Phase by phase to weekly undulating intensity manipulations provide suttle manipulations rather than large variations. See the slide below with the changes in relative intensity rather than changes in themes. The sets and reps can stay the same, but by simply reducing the intensity by 10% the focus can shift from strength to power rather than a completely different theme.

Winkelman Undulating

Off-season = focus on saturation
In-season = maintenance. Don’t over saturate by changing between speed and force days, not themes! Think exposure but not depletion.

Long season sports – manipulate the 3 levels – phase, weekly, daily.

Advanced athletes can make use of delayed transformation through concentrated loading in conjugate sequence model. Focusing on one stimulus saturates the system with limited concurrent development of other biomotor abilities.

Conjugate Sequence

Conjugate sequence is ultimate overreaching and best for high level athletes. Preferably with an Olympic sport, but can be done in team sports/long season sports in short dosages.

Periodization and Programming for Strength Power Sports

The link below is to a video from the 2012 NSCA Coaches Conference where world renowned sport scientist Dr Mike Stone presented on “Periodization and Programming for Strength Power Sports – the Short Reader’s Digest Version”. Dr Stone is the godfather of sports science with 40+ years of strength and conditioning research and application. I travelled across to the USA in late 2012 to see him present and witnessed a true passion for developing the most efficient training methods through extensive research, and this has been passed on to all who have had the honour of studying under him.  This video is a great resource for any coach/student and you don’t need to be a member of the NSCA to view the video. Below are some notes which I took from the presentation.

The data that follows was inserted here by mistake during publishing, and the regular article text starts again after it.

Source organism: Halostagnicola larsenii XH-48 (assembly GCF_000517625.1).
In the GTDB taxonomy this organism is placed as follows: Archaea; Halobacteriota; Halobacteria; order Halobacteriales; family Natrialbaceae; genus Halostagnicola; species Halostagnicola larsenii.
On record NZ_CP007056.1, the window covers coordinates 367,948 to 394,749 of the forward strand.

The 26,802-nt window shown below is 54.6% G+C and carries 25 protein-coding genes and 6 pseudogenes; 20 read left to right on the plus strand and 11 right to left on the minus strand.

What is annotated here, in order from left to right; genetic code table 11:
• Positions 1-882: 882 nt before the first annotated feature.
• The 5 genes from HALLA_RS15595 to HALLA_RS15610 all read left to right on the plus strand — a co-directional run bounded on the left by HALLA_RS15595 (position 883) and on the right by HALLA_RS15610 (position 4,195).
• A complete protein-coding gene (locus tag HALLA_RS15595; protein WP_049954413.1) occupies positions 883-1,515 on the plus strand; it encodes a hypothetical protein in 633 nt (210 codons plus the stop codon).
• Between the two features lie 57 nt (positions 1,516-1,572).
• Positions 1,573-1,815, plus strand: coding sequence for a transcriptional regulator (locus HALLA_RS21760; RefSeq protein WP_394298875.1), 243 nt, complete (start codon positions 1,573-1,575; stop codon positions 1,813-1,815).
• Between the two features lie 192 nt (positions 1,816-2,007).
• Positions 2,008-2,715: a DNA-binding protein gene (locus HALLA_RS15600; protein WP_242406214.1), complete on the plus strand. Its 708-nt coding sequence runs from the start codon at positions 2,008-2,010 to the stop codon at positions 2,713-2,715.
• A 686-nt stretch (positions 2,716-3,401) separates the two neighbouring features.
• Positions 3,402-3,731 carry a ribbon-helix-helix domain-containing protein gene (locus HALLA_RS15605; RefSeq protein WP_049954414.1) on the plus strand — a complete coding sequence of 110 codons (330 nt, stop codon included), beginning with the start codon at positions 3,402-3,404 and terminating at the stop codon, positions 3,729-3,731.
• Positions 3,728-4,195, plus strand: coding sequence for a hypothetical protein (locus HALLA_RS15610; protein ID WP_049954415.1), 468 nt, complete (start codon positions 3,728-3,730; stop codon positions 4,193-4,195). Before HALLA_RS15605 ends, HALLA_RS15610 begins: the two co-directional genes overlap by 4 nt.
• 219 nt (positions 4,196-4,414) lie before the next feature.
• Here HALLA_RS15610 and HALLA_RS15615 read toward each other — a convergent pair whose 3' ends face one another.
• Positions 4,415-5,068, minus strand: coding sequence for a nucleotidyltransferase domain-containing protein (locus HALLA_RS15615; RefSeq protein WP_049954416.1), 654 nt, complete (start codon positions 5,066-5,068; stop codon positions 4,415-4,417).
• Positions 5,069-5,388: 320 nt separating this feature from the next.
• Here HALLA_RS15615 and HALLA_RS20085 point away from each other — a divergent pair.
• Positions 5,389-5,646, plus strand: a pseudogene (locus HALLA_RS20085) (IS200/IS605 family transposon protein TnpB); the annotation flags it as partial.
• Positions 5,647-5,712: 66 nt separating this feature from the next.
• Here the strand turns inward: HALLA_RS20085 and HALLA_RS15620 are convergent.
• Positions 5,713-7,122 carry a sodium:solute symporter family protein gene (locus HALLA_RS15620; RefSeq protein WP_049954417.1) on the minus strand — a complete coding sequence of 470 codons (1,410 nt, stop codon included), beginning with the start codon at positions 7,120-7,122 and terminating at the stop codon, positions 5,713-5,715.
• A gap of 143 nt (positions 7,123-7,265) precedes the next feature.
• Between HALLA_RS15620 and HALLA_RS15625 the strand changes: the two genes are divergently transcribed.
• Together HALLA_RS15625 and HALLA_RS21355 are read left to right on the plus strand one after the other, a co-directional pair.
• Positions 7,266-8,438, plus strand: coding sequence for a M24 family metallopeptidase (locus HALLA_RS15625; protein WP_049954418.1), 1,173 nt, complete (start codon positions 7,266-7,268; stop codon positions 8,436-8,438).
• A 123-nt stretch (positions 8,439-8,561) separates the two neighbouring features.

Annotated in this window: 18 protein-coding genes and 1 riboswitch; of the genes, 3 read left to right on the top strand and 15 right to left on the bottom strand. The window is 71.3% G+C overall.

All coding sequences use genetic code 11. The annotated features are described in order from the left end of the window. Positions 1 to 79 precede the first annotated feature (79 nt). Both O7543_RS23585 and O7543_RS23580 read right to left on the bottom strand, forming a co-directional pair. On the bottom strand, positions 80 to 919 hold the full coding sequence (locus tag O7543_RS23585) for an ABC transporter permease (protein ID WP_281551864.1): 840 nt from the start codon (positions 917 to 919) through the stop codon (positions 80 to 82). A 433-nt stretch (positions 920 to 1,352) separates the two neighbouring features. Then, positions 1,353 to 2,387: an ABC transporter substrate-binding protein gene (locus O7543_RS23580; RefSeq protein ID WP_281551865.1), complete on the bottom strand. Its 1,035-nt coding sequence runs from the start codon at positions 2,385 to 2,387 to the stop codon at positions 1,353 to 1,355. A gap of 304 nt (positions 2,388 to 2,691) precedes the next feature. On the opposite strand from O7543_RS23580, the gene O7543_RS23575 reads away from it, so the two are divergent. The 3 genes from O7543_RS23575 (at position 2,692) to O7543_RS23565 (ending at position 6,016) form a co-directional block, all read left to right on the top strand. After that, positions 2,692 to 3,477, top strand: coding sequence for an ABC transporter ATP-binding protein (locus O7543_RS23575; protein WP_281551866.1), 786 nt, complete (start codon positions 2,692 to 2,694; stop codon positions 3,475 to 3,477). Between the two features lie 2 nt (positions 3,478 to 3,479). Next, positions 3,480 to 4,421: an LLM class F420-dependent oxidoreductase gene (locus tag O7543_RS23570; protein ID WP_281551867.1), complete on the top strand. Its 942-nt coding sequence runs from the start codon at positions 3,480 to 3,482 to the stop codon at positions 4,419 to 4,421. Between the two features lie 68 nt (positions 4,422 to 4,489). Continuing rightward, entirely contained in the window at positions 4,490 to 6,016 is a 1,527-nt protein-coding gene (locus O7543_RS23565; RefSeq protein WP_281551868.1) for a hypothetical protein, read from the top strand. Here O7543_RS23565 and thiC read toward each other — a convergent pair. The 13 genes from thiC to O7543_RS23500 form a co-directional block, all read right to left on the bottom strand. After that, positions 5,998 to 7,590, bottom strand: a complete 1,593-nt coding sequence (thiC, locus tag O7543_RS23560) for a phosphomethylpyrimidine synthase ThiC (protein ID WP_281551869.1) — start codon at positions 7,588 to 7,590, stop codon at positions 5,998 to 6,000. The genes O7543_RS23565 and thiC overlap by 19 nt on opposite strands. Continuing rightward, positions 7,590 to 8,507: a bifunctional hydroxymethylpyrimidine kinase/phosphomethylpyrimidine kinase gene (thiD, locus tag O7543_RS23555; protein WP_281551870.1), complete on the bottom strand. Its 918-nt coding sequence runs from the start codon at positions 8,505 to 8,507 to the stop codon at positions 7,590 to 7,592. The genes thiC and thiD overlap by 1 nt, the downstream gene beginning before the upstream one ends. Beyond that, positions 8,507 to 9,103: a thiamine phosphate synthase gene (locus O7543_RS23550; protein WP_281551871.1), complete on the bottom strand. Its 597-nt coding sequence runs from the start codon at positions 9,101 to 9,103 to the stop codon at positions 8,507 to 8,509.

There is no substitute for being strong, and there is no substitute for talent.

Some people’s window for adaptation is bigger than others.
Training is a process, therefore plan ALL aspects of the training process. Think long-term multi-disciplinary approach than early specialization

Question if athletes are actually “well trained”. College athletes go away for breaks from training several times per year and don’t come back the same athlete. This issue can also apply at the elite level, see the following quote from GB Cycling Coach Shane Sutton regarding GB’s lack of medals at the recent Track Cycling World Championships “They got it wrong. They went out for the festive season, came back and weren’t where they should have been. We’ve just gone backwards and I think the accountability rests with the riders.”

Be creative in exercise selection, utilize post activation potentiation, cluster sets, compound sets

You MUST monitor training – document what happens. Ask yourself “are they adapting? Which programmes work better than others?”

Rapid gains are not always in the best interest for the athlete. The rate of gain is directly related to the average intensity of training. Final performance level is inversely related to the rate of gain (think long-term). The time period of maximum performance is inversely related to the rate of gain.

BE WARY of going to maximum every time you step in the weight room. The use of RM Zones (e.g. sets of 8-10 RM) will result in quick gains, but will fall off long-term.

Fitness-fatigue – a drop in volume = potential for preparedness, likely leading to increases in performance

Overload = the intensity (force, power, RFD) of work
Specificity = metabolic & mechanical transfer
Variation = how we as coaches manipulate overload & specificity. Variation is the most important factor in fatigue management. Variation is the removal of linearity to cause specific adaptations by reducing overstress/overtraining.

Periodization vs. Programming